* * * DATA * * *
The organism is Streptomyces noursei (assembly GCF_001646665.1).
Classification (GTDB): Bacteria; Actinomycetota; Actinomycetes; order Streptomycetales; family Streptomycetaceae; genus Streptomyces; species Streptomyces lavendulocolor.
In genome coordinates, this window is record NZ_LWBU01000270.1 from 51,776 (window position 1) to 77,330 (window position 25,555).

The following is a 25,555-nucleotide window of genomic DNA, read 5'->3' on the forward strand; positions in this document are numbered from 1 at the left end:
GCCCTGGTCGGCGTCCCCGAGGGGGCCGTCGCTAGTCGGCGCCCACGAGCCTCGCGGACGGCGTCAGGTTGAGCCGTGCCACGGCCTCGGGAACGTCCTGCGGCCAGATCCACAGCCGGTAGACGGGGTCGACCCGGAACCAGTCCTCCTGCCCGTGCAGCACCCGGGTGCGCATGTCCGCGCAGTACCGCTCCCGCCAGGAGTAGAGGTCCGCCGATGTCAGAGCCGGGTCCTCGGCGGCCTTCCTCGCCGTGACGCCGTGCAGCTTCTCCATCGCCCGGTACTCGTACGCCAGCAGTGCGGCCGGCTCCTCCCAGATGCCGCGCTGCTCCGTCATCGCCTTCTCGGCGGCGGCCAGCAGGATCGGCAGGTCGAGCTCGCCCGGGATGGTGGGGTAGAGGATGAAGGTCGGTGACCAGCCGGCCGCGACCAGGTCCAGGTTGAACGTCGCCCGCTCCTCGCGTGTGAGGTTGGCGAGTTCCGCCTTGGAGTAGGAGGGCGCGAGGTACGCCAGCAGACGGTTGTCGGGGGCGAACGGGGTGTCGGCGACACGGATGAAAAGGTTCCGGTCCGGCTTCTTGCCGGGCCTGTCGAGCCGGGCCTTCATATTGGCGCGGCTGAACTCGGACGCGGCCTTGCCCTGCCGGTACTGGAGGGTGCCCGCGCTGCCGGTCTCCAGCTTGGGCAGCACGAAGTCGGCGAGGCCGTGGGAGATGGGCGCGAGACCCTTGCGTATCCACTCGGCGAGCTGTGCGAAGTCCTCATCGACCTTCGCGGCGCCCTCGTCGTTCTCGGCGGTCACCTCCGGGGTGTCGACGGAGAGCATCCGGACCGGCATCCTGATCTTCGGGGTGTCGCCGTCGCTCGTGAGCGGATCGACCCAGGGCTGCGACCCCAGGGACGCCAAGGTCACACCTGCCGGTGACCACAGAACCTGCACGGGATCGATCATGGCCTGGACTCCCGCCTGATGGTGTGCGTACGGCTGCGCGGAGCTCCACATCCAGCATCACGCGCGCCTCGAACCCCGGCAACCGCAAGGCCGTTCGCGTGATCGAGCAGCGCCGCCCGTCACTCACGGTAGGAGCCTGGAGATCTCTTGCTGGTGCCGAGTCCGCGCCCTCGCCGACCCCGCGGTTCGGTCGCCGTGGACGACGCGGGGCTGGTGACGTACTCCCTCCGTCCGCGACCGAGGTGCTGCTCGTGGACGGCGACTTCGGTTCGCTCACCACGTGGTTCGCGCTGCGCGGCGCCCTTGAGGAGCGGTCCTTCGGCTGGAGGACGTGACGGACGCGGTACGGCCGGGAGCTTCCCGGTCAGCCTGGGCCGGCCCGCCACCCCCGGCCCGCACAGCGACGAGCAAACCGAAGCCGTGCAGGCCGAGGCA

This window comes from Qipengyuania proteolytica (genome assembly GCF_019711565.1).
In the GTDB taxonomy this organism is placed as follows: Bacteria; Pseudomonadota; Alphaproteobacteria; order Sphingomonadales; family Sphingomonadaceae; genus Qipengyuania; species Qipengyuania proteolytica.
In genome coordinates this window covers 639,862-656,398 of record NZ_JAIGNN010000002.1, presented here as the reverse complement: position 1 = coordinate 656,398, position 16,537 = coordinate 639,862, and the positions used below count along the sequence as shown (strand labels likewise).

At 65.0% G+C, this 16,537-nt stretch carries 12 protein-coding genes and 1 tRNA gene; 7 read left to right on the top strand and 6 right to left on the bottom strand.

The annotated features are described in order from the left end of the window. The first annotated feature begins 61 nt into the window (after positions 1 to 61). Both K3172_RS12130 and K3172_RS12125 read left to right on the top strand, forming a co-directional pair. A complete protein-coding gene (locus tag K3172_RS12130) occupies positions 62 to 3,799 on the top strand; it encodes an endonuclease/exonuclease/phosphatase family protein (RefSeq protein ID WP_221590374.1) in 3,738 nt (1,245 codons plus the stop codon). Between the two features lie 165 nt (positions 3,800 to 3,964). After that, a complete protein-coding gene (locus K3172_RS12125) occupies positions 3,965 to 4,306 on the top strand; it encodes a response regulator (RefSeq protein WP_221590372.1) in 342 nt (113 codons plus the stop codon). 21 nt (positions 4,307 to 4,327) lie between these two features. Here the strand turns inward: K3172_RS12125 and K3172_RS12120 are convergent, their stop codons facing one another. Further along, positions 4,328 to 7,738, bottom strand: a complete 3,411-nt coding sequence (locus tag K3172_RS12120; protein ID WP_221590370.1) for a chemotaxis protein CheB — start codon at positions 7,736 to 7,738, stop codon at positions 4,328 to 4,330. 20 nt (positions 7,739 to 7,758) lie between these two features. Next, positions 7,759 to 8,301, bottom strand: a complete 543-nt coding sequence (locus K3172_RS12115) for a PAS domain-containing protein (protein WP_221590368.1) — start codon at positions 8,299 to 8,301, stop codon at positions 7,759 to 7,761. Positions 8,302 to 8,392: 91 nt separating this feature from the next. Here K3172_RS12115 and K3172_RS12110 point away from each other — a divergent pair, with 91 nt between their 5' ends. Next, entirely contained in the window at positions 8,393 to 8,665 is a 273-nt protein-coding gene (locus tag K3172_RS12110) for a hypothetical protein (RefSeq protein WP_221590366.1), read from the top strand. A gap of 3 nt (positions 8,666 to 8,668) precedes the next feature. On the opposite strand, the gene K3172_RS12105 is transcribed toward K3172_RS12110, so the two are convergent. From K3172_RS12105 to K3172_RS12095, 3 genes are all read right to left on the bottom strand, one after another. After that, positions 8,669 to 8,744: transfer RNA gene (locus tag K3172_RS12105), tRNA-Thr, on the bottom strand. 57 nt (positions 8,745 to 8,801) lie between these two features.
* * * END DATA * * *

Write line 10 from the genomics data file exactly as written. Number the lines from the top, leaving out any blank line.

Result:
The annotated features are described in order from the left end of the window. The first annotated feature begins 61 nt into the window (after positions 1 to 61). Both K3172_RS12130 and K3172_RS12125 read left to right on the top strand, forming a co-directional pair. A complete protein-coding gene (locus tag K3172_RS12130) occupies positions 62 to 3,799 on the top strand; it encodes an endonuclease/exonuclease/phosphatase family protein (RefSeq protein ID WP_221590374.1) in 3,738 nt (1,245 codons plus the stop codon). Between the two features lie 165 nt (positions 3,800 to 3,964). After that, a complete protein-coding gene (locus K3172_RS12125) occupies positions 3,965 to 4,306 on the top strand; it encodes a response regulator (RefSeq protein WP_221590372.1) in 342 nt (113 codons plus the stop codon). 21 nt (positions 4,307 to 4,327) lie between these two features. Here the strand turns inward: K3172_RS12125 and K3172_RS12120 are convergent, their stop codons facing one another. Further along, positions 4,328 to 7,738, bottom strand: a complete 3,411-nt coding sequence (locus tag K3172_RS12120; protein ID WP_221590370.1) for a chemotaxis protein CheB — start codon at positions 7,736 to 7,738, stop codon at positions 4,328 to 4,330. 20 nt (positions 7,739 to 7,758) lie between these two features. Next, positions 7,759 to 8,301, bottom strand: a complete 543-nt coding sequence (locus K3172_RS12115) for a PAS domain-containing protein (protein WP_221590368.1) — start codon at positions 8,299 to 8,301, stop codon at positions 7,759 to 7,761. Positions 8,302 to 8,392: 91 nt separating this feature from the next. Here K3172_RS12115 and K3172_RS12110 point away from each other — a divergent pair, with 91 nt between their 5' ends. Next, entirely contained in the window at positions 8,393 to 8,665 is a 273-nt protein-coding gene (locus tag K3172_RS12110) for a hypothetical protein (RefSeq protein WP_221590366.1), read from the top strand. A gap of 3 nt (positions 8,666 to 8,668) precedes the next feature. On the opposite strand, the gene K3172_RS12105 is transcribed toward K3172_RS12110, so the two are convergent. From K3172_RS12105 to K3172_RS12095, 3 genes are all read right to left on the bottom strand, one after another. After that, positions 8,669 to 8,744: transfer RNA gene (locus tag K3172_RS12105), tRNA-Thr, on the bottom strand. 57 nt (positions 8,745 to 8,801) lie between these two features.